A couple days ago I went to see a Baudelaire exhibition, and as I meandered through colourful rooms full of poems about flowers and beautiful glass-eyed girls, to rooms displaying portraits of skeletons and poems about the inevitability of rotting in hell, I couldn’t help but notice a dichotomy. Now, this isn’t an essay for my French degree (don’t worry!), but rather a realisation I have had about myself. In fact, not just myself, but a select group of people.
My whole childhood I was mesmerised by the rather magical prospect of reinvention. Every single summer I decided that they wouldn’t know what hit them and I would be a changed human. One summer it meant that after having decided that I needed a new, cool-girl laugh, I spent the next few months plaguing my friends’, teachers’ and family’s ears with a rather strange and unpleasant throaty cackle; another such renewal manifested itself in Year 7, with permanently worn galaxy leggings and fishnet gloves. I think the teachers must have thought I was just slightly odd and let me do me. They had less sympathy for cap-wearing Ron. My case was met with more pity, rightfully. (As much as I would like to say that I don’t claim her, the fishnetted galaxy girl is definitely buried deep inside and still a big part of who I am today). I know that I am not the only one with this desire to romanticise the everyday. And I think, to some degree, it’s this escapism that makes life worth living. Us Baudelairean existentialists (the select group I mentioned earlier) can’t just commit to one person, it would be too boring. Let’s move away from self-monogamy and accept our multi-sidedness.
We’ve just entered the New Year, a wonderful period of wishful thinking, where determined self-delusion is not only expected, but compulsory. However, when writing my own riveting resolutions manifesto, I realised that the goals were all over the place, and that some completely contradicted each other. Some I wrote on days where I was feeling very much like the wrongly done main character and they went a little like “to put myself first and be more selfish”. On other days, such as when my best friend spent all morning looking for her lost earphones, (that could have been mine for all we know, even though mine are different colour and definitely on that bus I rushed out of last week), I wrote: “don’t be so selfish, be a nicer person”. And at the end of this exhibition was a quote by Baudelaire referring to “l’homo duplex”, the dual man. He says that we are composed of two different selves. And that’s exactly it. (But I actually think it’s more than two for me – rather 10). So how do I go about New Me-ing all of these Maddys?
Glow-ups are always fun. And here in Paris, it’s easy (as long as you make sure your BFF who is also in Paris is on board, or reinventing your name at the bar and lying about being Russian can all go very South very quickly.) But this year I would like it to go beyond the various alcohol-induced “Calypso”s and “Natalya”s. If I am going to do this properly, I have to commit to all of the various real me’s. And you to all of your various and wonderful yous. So, I’ve identified a few me’s that seem to be more prominent at the minute:
- Me with my French Friends here: a Jane Birkin wannabe with a conveniently sexy (and thus slightly exaggerated) English accent.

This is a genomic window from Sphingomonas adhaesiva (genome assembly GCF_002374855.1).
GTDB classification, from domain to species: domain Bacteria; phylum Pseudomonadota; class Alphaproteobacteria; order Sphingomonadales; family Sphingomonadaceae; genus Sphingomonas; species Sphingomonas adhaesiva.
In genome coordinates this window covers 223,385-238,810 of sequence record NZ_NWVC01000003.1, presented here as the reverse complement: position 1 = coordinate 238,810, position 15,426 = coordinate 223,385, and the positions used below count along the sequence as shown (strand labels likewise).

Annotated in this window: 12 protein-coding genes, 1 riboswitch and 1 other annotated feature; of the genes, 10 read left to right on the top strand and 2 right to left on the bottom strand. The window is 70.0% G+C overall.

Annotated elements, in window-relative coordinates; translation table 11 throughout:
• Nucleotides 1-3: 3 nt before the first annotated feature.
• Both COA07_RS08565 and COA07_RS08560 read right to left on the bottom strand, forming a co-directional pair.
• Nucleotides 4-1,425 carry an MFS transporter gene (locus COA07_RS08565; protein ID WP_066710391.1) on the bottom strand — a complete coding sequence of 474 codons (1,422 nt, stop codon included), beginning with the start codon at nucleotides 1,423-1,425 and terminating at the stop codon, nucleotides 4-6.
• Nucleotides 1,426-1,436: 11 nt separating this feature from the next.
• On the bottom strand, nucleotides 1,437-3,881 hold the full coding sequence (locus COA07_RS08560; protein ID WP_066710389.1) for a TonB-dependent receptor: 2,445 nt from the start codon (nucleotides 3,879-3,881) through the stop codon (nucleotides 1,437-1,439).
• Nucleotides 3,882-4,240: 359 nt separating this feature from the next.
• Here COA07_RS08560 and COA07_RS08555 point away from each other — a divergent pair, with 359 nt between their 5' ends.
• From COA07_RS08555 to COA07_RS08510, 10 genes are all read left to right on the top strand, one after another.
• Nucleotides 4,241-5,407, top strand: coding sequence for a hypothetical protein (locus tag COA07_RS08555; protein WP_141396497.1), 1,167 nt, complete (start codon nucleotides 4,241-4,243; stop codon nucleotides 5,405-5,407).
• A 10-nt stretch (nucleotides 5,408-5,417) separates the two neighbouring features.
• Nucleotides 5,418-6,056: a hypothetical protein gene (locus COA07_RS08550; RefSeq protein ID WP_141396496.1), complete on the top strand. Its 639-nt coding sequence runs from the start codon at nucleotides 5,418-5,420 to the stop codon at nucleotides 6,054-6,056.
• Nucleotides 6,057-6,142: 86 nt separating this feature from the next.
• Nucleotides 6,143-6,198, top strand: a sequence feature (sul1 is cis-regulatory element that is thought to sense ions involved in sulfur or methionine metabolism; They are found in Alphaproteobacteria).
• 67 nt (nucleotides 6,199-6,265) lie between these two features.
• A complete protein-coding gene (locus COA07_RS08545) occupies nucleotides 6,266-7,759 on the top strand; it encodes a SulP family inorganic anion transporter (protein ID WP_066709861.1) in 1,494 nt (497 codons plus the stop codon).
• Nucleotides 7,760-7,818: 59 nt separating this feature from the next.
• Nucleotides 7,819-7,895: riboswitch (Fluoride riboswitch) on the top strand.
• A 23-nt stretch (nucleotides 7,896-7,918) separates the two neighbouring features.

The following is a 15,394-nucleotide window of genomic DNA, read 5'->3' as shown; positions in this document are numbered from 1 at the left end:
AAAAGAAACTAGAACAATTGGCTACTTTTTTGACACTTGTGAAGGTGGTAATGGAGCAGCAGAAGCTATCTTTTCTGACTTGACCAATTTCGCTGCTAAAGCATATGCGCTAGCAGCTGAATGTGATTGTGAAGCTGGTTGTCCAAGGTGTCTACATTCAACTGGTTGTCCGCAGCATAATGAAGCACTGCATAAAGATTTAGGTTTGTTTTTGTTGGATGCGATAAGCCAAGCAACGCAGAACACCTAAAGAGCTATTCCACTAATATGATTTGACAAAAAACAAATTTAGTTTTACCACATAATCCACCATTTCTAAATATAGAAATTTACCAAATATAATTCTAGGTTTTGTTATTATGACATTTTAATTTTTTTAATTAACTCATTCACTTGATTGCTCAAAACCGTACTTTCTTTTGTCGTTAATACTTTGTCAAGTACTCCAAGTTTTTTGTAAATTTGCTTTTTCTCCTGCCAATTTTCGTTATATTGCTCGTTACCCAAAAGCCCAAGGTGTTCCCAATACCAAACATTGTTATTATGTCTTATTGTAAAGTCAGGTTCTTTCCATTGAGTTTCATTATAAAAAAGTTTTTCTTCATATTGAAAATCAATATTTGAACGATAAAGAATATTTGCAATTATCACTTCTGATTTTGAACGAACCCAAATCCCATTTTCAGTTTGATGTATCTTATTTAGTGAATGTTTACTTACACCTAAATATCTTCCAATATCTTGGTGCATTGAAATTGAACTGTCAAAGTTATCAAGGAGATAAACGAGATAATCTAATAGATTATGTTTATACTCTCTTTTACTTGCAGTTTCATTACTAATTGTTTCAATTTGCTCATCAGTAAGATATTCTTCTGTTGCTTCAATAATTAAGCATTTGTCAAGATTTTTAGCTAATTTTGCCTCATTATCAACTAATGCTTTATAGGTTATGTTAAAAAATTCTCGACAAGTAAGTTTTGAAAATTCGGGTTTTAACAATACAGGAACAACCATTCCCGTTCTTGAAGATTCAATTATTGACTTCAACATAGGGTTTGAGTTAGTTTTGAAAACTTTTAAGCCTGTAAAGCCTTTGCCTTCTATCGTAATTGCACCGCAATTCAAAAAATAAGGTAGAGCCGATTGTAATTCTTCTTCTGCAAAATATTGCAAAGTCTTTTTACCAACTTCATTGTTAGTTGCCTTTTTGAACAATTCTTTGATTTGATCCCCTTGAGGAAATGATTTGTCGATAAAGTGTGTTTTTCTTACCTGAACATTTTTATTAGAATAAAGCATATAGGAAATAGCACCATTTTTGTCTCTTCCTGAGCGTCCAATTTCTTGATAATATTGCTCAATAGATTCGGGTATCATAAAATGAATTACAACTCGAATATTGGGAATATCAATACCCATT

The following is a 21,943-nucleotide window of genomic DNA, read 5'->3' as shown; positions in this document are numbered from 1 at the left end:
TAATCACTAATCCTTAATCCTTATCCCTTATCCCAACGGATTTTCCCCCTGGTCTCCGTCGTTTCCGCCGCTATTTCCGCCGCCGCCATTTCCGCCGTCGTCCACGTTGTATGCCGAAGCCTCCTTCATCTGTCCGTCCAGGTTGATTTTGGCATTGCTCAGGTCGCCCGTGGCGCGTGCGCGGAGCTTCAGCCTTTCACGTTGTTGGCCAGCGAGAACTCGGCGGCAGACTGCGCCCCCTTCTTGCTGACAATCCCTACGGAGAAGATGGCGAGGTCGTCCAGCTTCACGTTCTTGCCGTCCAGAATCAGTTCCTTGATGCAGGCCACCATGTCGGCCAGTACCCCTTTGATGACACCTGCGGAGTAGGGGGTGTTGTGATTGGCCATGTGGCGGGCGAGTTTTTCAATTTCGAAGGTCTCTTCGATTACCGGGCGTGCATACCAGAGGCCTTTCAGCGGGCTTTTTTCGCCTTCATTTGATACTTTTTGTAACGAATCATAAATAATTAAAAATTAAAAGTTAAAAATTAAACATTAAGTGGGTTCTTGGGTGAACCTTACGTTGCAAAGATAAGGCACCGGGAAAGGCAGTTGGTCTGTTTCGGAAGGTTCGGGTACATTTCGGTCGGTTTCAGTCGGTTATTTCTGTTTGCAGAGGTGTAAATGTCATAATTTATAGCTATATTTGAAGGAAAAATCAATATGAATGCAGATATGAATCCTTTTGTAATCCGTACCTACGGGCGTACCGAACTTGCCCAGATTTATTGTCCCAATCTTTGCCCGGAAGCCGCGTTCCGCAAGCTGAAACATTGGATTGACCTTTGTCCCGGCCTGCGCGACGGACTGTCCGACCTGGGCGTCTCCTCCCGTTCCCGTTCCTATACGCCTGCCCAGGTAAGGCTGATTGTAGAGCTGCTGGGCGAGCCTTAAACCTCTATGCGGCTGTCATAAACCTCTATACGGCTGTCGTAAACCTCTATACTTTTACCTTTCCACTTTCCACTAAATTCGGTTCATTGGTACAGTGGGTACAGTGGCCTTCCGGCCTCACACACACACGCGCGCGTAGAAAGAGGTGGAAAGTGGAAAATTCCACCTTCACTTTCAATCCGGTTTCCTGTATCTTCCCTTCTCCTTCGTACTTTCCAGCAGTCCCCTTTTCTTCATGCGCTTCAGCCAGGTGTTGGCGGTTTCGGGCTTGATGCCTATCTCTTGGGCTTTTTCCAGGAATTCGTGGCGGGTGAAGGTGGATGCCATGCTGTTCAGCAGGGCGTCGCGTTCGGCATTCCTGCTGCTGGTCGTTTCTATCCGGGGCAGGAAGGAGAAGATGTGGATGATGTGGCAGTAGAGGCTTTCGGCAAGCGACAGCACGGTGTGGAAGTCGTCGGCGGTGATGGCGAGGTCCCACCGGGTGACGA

- Me with my actual Friends: a loud, ridiculous and overly-confident boisterous selfish delight.
- Drunk me: an insufferable paraplegic.
- Me with my Family: an insufferable slob.
- Me with strangers: an overly apologetic, mumbling wreck.
- Me with the studious anti-alcohol anti-drugs housemates I live with: an intellectual who, like them, lives in the library and is opposed to heavy drinking and drugs (“I know right, it’s just so unnecessary”)
Now it is just a matter of bettering each and every one of them, with equal care and dedication. The fundamental trick for this to work is to make sure none of these various groups of people meet/interact with each other. It’s got to be within a controlled environment (It would be extremely awkward if your drunk self told the fit stranger at the club that you’re a Calvin Klein model and then it turns out he’s good friends with someone you know who later informed him that this is, in fact, not true. Not that I would know, but hypothetically speaking I can imagine that would be a little embarrassing).
I am aware this is all veering towards the ludicrous, but – all jokes aside – coming to Paris made me fixate on this New Me concept and I tried and aborted certain Maddys along the way. I’ve come to the conclusion that it doesn’t work if you espouse a self that isn’t really you. Why invent a new one when there are already so many brilliant ‘you’s’ to choose from. There is a fine line between the adulting task of networking, and just being a big one-woman show with ten different parts and thirty different wigs. But can I be blamed? It’s hard enough being alone with my ADHD/OCD mind, I need my many selves to spice things up in there. This is really not about being fake. There’s nothing fake in accepting your duality. I was talking to my friend who agrees that there is already a detach from one’s “real” self, especially in another country because of the language barrier. You’re a slightly altered being when in a new lexical world.
A psychological analysis may well conclude that this stems from a place of deep-set insecurity and some form of unresolved past trauma, sure. My personal anthem Bittersweet Symphony states “I’m a million different people from one day to the next” – so I will carry on bettering the various different me’s in unison. But my favourite me is one I’ve not yet mentioned: the me of early childhood who had no conception of (and therefore cared not for) who she was and was everyone and everything just as and when she pleased.
Image Credit: Kevinbism / Pizabay